Film review: Noah (12A)

Darren Aronofsky’s risky re-telling of the Noah story is something of a miracle in modern cinema
Russell Crowe and Ray Winstone in Noah. Picture: APRussell Crowe and Ray Winstone in Noah. Picture: AP
Russell Crowe and Ray Winstone in Noah. Picture: AP

NOAH (12A)

Directed by: Darren Aronofsky

Starring: Russell Crowe, Jennifer Connelly, Anthony Hopkins, Emma Watson, Logan Lerman, Ray Winstone

Star rating: * * * *

GIVEN how open to interpretation the source material is, big budget biblical epics have had a bizarre tendency in the past to play things pompously straight – as if somehow their scripts were based upon some indubitable historical record, any deviation from which might incur the wrath of a vengeful higher power, ready to dispense face-melting beams of light, like that bit at the end of Raiders of the Lost Ark.

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With Noah, however, Darren Aronofsky exploits the crazier aspects of the Old Testament as much as he takes them seriously, transforming this sketchy story of a 500-and-something-year-old obsessive into both an epic, myth-filled spectacle and a disturbing psychodrama horror flick, one not a million miles away from previous Aronofsky films about madness such as Pi and Black Swan.

That’s a good thing, not least because Aronofsky’s previous stab at epic filmmaking was The Fountain, a gooey slice of New Age hokum. Noah, though, shows he’s just as capable of working on a grand 
scale as he is on a smaller one: this 
is a film, after all, full of blood-soaked battle sequences, Tolkien-esque stone giants, raging tempests and, in one of the film’s most thrillingly audacious moves, an extended montage depicting the origins of the universe in which the opening words of Genesis are accompanied by time-lapse photography showing the Big Bang and evolution at work.

There’s also, of course, that massive animal-filled ark, which eschews the aesthetically pleasing designs of Sunday School picture books in favour of a rough-hewn, purpose-built, proto shipping container, one better able to cope with the stampede of wildlife bustling to get in as the apocalypse draws ever closer. (There’s no room for anthropomorphic, two-by-two civility in this saga, although Noah does have some magical incense that puts the animals to sleep once on board, thus preventing them from eating one another).

At the centre of it all is Noah himself, a once-decent man driven mad by his oneiric connection to the Creator (the word “God” is never used). As played by Russell Crowe – who seemed to be doing his bit to hasten the floods with his carbon footprint-intensifying airborne dash between the film’s regional premieres in Edinburgh, Dublin and Cardiff last Saturday – Noah is no longer a figure of beardy benevolence of past interpretations of the story. He’s a tormented executor of the Creator’s desire to wipe the slate clean, someone whose own observance of mankind’s depravity has turned him into a ruthless believer that Adam and Eve may well have been a mistake.

Before we reach that crisis point, though, before Noah’s days are interrupted by hallucinatory flash-cuts of apples and snakes that resemble those brilliant pill-popping, heroin-snorting, pupil-dilating sequences from Requiem for a Dream, Aronofsky seems intent on setting the story up as some sort of barmy eco warning. Shooting the film in Iceland, he uses the country’s volcanic vistas to stunning effect to create a post-Eden Earth in which the industrialised civilisation constructed by the descendants of Cain has turned the world into a barren, blackened wasteland – like a Nordic Mad Max movie. As a descendent of Adam and Eve’s third son, Seth, Noah and his family try to live off the land, munching on berries and only picking what they need. Such purity of existence may well be why he’s been tasked with his mission (although the instructions are ambiguous at best), but his righteousness is eventually called into question by his own family, whom he informs he intends to sacrifice – like some Jonestown-esque cult leader – to help ensure the Earth’s survival.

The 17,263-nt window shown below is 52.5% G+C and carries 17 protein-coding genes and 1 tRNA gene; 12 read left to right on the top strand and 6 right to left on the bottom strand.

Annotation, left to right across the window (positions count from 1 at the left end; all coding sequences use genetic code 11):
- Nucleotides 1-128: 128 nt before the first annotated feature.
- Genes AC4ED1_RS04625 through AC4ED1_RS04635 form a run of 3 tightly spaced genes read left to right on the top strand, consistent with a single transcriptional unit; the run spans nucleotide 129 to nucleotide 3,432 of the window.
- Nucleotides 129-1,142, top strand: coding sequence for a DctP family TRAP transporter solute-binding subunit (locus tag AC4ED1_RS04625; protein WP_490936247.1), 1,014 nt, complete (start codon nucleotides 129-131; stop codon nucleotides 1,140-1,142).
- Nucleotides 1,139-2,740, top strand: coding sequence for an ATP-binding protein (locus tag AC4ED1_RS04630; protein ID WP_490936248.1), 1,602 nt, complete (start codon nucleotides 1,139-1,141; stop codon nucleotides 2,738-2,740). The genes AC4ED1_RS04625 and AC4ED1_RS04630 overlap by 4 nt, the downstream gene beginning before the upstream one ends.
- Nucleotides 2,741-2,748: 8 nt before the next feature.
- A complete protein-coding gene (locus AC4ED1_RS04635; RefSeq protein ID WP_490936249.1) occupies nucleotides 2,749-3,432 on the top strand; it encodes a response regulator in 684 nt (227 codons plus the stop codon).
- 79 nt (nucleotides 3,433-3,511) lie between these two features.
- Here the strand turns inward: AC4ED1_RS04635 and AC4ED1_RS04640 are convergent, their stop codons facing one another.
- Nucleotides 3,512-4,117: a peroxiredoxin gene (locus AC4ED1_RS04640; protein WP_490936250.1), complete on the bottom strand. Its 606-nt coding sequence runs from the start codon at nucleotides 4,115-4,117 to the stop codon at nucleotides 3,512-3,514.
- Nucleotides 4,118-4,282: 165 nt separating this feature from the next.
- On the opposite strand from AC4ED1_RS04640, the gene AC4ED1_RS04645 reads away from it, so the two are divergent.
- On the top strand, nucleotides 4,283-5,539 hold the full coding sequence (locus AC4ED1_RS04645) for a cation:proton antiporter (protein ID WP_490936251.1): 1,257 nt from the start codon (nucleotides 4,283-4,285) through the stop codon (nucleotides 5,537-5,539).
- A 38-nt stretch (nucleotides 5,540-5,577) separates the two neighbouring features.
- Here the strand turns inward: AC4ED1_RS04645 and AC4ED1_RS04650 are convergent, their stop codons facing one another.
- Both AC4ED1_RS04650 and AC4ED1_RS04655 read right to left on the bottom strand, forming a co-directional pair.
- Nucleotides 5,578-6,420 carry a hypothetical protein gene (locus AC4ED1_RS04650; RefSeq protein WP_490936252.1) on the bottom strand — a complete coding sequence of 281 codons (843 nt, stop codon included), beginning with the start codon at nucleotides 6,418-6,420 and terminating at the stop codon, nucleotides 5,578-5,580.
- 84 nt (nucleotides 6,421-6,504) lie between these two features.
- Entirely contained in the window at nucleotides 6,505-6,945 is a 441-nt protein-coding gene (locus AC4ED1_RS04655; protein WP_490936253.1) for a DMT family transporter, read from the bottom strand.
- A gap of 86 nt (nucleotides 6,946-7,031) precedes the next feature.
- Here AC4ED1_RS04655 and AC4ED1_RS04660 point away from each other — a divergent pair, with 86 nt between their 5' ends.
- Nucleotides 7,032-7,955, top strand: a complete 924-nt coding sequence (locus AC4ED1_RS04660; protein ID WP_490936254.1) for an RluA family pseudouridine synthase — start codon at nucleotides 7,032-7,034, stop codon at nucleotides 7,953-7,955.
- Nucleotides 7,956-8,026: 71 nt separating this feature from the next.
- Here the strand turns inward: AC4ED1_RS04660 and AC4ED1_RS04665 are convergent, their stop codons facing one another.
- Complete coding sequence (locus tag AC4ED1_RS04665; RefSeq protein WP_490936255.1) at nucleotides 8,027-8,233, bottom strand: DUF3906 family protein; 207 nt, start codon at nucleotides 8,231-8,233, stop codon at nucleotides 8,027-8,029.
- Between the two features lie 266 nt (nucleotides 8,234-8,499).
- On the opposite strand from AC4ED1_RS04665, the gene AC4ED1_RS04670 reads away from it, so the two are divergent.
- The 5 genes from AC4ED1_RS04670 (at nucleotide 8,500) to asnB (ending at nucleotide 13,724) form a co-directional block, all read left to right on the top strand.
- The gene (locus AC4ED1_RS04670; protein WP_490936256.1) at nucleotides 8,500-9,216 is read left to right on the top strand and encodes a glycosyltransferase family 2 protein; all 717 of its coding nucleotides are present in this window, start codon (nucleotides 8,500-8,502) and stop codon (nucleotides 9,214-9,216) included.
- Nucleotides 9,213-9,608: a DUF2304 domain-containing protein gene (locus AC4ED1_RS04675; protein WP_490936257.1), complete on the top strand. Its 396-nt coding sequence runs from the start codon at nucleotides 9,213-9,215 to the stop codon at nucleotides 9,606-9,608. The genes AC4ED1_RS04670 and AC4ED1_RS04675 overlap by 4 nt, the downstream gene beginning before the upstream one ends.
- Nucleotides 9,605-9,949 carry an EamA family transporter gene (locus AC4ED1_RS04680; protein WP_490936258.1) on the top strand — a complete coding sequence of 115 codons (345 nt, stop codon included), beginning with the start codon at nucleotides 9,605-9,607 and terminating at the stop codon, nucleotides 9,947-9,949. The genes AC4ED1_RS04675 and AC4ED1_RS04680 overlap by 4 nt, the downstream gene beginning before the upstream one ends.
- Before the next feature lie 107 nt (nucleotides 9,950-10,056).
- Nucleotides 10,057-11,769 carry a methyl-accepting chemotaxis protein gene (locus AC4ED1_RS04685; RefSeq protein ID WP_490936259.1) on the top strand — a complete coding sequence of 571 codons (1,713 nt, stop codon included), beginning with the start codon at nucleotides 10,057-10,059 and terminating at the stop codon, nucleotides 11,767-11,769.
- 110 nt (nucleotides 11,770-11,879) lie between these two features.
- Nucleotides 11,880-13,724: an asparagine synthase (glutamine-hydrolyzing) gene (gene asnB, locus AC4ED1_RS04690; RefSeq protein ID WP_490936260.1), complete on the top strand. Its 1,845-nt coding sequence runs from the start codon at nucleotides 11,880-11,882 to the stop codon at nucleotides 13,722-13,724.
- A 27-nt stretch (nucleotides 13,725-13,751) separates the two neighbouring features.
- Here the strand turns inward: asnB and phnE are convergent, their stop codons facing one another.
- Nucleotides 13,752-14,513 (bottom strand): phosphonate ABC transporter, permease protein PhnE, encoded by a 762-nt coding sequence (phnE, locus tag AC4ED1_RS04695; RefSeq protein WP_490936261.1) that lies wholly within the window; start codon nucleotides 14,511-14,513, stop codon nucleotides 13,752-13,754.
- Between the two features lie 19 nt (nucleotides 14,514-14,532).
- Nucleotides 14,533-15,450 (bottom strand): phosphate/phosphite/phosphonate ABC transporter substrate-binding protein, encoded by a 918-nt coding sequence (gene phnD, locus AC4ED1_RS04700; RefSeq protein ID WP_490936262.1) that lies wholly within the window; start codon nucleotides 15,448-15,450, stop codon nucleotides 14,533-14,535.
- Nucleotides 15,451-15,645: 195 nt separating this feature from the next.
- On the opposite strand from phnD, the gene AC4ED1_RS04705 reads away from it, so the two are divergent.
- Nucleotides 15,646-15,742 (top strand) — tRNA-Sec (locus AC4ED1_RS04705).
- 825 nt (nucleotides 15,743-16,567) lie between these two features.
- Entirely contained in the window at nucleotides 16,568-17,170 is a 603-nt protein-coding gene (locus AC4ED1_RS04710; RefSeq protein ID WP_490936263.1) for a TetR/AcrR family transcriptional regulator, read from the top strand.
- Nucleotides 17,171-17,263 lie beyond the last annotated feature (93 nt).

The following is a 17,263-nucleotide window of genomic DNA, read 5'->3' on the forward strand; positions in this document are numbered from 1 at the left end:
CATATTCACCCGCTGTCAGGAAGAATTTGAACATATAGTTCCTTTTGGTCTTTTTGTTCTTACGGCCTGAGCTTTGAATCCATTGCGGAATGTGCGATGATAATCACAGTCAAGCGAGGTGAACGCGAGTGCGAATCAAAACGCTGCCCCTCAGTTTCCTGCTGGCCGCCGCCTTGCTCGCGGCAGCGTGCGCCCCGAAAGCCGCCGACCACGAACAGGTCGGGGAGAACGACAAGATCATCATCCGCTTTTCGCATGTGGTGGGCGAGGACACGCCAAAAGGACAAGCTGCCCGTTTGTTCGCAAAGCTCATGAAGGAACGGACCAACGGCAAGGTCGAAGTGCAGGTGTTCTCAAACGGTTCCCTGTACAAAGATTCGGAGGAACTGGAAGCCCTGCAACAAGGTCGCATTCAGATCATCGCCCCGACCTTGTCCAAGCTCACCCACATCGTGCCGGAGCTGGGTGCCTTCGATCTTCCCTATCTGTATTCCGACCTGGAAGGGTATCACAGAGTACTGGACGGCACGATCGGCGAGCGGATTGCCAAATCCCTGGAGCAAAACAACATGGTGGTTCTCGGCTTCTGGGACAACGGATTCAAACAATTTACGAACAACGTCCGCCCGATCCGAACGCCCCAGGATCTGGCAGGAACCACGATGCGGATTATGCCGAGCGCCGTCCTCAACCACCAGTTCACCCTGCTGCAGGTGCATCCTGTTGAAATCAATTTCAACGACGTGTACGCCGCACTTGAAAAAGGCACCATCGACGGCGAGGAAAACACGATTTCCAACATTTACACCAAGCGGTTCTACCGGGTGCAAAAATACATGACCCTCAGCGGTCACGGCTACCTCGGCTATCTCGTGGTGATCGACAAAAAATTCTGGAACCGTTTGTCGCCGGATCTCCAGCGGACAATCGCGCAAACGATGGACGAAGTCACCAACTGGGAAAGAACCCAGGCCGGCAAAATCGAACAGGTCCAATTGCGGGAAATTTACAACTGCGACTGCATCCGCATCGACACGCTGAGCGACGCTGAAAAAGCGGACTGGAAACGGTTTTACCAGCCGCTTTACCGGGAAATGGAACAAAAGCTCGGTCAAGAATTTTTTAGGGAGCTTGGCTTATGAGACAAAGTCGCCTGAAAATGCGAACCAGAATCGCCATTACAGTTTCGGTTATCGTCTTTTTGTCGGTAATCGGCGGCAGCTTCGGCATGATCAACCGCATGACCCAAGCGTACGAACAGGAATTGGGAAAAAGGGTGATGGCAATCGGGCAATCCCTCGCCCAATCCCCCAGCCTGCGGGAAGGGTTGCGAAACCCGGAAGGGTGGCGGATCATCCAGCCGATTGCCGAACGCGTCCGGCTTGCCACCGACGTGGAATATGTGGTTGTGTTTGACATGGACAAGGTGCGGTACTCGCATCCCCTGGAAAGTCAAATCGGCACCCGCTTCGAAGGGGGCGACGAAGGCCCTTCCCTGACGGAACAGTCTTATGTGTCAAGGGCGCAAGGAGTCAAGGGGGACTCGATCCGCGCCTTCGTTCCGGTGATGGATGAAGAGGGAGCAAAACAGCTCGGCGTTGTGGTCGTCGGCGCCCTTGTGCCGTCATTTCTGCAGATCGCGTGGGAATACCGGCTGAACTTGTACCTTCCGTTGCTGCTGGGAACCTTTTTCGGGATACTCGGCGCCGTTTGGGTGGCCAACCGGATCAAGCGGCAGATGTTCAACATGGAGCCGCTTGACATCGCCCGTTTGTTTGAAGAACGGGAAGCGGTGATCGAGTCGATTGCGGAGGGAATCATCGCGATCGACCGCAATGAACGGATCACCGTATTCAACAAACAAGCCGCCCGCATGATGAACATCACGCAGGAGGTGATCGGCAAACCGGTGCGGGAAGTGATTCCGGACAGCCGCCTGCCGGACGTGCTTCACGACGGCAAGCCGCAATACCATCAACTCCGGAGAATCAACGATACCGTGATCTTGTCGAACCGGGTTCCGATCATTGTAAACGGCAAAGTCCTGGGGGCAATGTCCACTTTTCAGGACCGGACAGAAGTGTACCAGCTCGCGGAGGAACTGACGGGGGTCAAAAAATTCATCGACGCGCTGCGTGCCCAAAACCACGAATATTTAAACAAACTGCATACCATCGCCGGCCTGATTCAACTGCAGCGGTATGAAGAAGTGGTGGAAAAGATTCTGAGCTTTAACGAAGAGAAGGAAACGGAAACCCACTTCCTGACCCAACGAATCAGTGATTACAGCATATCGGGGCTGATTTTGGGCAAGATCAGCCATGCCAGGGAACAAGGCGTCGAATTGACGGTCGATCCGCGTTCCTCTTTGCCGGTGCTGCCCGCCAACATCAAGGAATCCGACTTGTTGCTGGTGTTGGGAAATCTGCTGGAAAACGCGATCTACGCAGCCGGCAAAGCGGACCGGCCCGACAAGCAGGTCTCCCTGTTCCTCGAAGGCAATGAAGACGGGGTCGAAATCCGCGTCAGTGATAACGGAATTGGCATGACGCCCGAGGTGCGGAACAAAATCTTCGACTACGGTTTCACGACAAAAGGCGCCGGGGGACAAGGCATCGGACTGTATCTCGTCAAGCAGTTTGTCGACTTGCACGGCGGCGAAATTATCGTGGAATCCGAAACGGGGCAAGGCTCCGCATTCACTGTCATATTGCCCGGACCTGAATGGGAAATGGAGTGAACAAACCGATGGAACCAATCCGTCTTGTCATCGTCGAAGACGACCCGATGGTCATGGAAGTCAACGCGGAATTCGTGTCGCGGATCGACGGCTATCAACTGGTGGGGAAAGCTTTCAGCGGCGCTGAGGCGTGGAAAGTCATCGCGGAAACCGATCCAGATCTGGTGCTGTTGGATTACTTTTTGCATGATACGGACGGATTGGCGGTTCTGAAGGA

Crowe’s great at tempering this kind of madness with his customary gravitas here; his performance certainly anchors the film in a way that allows Aronofsky to push its ridiculousness elsewhere – such as when Noah enlists the help of “the Watchers”, the aforementioned stone giants whose elaborate backstory feels like it could have been culled from a prog-rock concept album from the 1970s. There’s some entertaining hamminess, too, from Anthony Hopkins (as Noah’s grandfather Methuselah) and Ray Winstone, whose self-appointed warrior king Tubal-cain gets to utter the line, “I told you: I’m not afraid of miracles” in an amusingly guttural London growl. Emma Watson also does some decent work as Ila, the love interest for Noah’s eldest son and the source of an ethical dilemma that Aronofsky and his co-screenwriter Ari Handel use to ratchet up the are-we-worth-saving? drama driving the film.

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Of course there will be those that take offence at some of this and some who use it as a starting point for more considered theological discussions. Really, though, Noah is testament to the power of cinema to deliver something startling and silly and brilliant all at the same time. In a fairly risk-averse blockbuster landscape, the fact that it exists in the form that it does feels like a miracle in itself.